Starting in 2005, buyers of all Chrysler, Dodge and Jeep SRT vehicle owners were eligible for the “SRT Track Experience,” a one-day event, originally conducted by the Skip Barber Driving School and later by the Richard Petty Driving Experience, that allowed participants to experience the performance of the SRT vehicles. Participants were able to choose among several top NASCAR and road courses. In 2009, Dodge described it as follows: “The SRT Track Experience is an entire day of full-throttle action for SRT owners and performance enthusiasts alike. The SRT Track Experience includes guidance by professional instructors from the Richard Petty Driving Experience for each of the four modules, to ensure fun and top-level instruction in a safe and structured setting.” Participants got to push Challenger SRTs, Charger SRTs, Cherokee SRTs and Caliber SRTs to the limit, in four modules consisting of Autocross, “Challenger Challenge” (shalom), Performance Drive (drag racing), and “Full Throttle Challenge.” In addition, they got to experience “Hot Laps” (ride autocross track with professional driver).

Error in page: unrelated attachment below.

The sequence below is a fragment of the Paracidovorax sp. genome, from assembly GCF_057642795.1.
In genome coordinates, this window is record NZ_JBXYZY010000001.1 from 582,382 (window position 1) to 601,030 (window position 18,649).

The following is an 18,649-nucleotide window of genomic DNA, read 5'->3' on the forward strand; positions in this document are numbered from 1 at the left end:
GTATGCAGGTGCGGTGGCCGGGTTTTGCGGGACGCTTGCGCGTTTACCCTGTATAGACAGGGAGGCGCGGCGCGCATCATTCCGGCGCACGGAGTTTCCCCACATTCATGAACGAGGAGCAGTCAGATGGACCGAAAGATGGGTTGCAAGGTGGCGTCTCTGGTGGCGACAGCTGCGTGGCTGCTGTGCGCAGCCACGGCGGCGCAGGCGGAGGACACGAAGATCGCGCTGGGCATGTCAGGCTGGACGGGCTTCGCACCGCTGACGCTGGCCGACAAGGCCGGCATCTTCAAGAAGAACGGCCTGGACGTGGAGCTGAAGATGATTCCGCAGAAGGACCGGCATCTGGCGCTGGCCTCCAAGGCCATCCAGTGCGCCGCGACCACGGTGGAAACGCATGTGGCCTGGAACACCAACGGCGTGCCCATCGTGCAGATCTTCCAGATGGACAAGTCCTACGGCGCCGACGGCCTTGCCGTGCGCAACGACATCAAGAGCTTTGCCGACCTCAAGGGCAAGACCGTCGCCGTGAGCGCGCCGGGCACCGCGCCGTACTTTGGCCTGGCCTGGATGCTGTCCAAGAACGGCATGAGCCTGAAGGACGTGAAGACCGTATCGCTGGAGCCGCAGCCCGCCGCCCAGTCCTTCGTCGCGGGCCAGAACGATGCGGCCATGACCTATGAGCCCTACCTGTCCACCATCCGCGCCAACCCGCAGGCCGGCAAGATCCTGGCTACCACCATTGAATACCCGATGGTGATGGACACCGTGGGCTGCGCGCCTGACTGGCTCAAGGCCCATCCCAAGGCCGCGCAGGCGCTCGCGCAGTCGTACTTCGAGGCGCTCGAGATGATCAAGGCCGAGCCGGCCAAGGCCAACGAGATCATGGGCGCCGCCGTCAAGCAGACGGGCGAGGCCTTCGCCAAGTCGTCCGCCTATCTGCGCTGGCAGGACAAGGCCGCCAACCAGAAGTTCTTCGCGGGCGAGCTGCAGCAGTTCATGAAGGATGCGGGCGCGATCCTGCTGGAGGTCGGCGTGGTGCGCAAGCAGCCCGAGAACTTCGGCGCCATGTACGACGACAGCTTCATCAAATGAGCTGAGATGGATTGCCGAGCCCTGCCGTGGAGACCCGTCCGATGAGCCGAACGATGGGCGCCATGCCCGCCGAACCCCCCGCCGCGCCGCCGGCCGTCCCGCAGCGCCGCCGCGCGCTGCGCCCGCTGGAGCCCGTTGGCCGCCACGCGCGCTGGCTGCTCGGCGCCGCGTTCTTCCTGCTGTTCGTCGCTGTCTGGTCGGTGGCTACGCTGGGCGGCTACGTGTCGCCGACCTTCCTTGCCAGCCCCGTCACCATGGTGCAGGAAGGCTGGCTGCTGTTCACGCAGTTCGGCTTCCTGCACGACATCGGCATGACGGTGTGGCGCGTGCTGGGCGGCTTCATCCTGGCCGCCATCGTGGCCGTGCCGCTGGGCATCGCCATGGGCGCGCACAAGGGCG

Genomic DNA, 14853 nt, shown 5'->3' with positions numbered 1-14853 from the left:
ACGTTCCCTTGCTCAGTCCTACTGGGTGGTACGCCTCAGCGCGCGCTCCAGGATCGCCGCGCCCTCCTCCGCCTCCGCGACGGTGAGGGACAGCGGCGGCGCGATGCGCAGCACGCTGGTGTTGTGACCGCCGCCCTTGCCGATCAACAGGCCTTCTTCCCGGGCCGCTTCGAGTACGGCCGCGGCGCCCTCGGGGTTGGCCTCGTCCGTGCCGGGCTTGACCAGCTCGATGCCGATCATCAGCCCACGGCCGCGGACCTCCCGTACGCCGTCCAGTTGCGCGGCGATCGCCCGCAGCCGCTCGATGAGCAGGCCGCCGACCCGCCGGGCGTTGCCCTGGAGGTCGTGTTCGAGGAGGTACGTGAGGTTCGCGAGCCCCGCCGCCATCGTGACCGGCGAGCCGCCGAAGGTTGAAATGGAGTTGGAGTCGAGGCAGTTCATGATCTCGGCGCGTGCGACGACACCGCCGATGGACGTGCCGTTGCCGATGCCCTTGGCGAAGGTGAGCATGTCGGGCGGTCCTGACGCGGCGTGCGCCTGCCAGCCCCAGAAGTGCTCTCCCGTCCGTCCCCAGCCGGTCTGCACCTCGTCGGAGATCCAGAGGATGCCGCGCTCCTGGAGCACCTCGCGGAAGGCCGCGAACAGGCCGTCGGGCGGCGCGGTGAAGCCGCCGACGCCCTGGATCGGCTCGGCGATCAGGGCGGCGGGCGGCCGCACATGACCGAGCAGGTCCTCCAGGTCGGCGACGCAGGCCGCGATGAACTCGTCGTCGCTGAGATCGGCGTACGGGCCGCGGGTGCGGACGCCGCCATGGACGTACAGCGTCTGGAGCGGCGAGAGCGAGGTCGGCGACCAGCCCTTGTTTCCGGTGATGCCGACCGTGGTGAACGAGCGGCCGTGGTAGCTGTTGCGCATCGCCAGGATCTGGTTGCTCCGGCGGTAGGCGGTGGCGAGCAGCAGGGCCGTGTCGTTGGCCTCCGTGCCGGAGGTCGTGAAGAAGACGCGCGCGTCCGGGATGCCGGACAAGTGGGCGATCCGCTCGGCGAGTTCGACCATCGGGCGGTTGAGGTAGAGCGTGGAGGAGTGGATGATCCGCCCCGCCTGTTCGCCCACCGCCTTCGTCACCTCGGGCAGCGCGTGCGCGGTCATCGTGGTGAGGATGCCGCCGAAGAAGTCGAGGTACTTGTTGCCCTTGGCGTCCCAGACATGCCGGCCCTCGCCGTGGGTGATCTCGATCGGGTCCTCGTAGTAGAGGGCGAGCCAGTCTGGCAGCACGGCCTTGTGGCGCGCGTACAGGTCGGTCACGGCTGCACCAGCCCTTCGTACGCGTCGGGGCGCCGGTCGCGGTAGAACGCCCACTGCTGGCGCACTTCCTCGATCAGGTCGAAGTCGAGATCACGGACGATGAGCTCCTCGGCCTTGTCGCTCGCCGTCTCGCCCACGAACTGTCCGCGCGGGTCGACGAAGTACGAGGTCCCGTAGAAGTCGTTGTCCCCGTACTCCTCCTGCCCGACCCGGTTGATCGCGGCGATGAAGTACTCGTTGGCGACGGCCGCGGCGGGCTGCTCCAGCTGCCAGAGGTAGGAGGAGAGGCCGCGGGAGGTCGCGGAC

From 2017-2018, the SRT Experience has been conducted by the Bondurant School of High Performance Driving. Bondurant, however, filed for Chapter 11 bankruptcy protection in October 2018, owing creditors between $1-10 million. Despite this, Dodge has advised that the program will continue in 2019. SRT owners can pre-register at: https://www.dodgegarage.com/track-experience.

    The exercises at the Bondurant School included the following:

    • Accident Avoidance
    • Controlling Skid.
    • Autocross.
    • Proper race track driving.
    • Hot laps- ride right-seat with a Bondurant Racing School Instructor on some fast-paced laps around the race track.
    Unfortunately, all good things come to an end. Stellantis, the new corporate owner, has broken up the Street & Racing Technology (SRT) engineering team that created over a dozen high-performance vehicles. The newly-formed company assigned SRT's former engineers to different positions, where they'll continue to make hot rods. Dodge will still move forward with the development of its next SRT-branded cars; the decision to dissolve the SRT team will not affect future models. Whether they'll be powered by a V8 is up in the air, because company boss Tim Kuniskis warned that regulations are killing the 8-cylinder engine.

    The following are the proud emblems worn by the SRT models: